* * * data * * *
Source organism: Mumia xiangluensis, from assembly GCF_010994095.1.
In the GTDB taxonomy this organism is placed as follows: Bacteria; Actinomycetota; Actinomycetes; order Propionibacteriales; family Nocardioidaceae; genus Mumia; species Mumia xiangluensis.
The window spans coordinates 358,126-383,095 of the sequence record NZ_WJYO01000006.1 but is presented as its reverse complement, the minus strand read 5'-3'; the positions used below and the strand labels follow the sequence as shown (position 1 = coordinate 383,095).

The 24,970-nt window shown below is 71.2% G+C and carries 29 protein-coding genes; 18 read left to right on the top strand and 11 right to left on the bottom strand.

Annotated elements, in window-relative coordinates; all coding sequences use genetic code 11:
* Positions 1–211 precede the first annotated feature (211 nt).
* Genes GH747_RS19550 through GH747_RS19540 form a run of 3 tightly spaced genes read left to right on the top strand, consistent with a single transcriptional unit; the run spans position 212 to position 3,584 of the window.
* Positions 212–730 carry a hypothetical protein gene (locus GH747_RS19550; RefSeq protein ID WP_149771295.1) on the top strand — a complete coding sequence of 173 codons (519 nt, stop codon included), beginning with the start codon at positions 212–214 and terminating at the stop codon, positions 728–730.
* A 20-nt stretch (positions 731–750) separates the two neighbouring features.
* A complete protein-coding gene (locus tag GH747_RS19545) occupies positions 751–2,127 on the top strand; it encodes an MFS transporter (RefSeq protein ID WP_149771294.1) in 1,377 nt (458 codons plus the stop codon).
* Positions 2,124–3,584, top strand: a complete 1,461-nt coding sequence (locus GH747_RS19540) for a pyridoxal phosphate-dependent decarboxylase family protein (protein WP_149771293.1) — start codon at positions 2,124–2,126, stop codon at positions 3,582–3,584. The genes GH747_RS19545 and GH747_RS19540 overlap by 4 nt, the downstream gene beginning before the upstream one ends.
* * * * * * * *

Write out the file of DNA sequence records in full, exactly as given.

Source organism: Mumia xiangluensis, from assembly GCF_010994095.1.
In the GTDB taxonomy this organism is placed as follows: Bacteria; Actinomycetota; Actinomycetes; order Propionibacteriales; family Nocardioidaceae; genus Mumia; species Mumia xiangluensis.
The window spans coordinates 358,126-383,095 of the sequence record NZ_WJYO01000006.1 but is presented as its reverse complement, the minus strand read 5'-3'; the positions used below and the strand labels follow the sequence as shown (position 1 = coordinate 383,095).

The 24,970-nt window shown below is 71.2% G+C and carries 29 protein-coding genes; 18 read left to right on the top strand and 11 right to left on the bottom strand.

Annotated elements, in window-relative coordinates; all coding sequences use genetic code 11:
* Positions 1–211 precede the first annotated feature (211 nt).
* Genes GH747_RS19550 through GH747_RS19540 form a run of 3 tightly spaced genes read left to right on the top strand, consistent with a single transcriptional unit; the run spans position 212 to position 3,584 of the window.
* Positions 212–730 carry a hypothetical protein gene (locus GH747_RS19550; RefSeq protein ID WP_149771295.1) on the top strand — a complete coding sequence of 173 codons (519 nt, stop codon included), beginning with the start codon at positions 212–214 and terminating at the stop codon, positions 728–730.
* A 20-nt stretch (positions 731–750) separates the two neighbouring features.
* A complete protein-coding gene (locus tag GH747_RS19545) occupies positions 751–2,127 on the top strand; it encodes an MFS transporter (RefSeq protein ID WP_149771294.1) in 1,377 nt (458 codons plus the stop codon).
* Positions 2,124–3,584, top strand: a complete 1,461-nt coding sequence (locus GH747_RS19540) for a pyridoxal phosphate-dependent decarboxylase family protein (protein WP_149771293.1) — start codon at positions 2,124–2,126, stop codon at positions 3,582–3,584. The genes GH747_RS19545 and GH747_RS19540 overlap by 4 nt, the downstream gene beginning before the upstream one ends.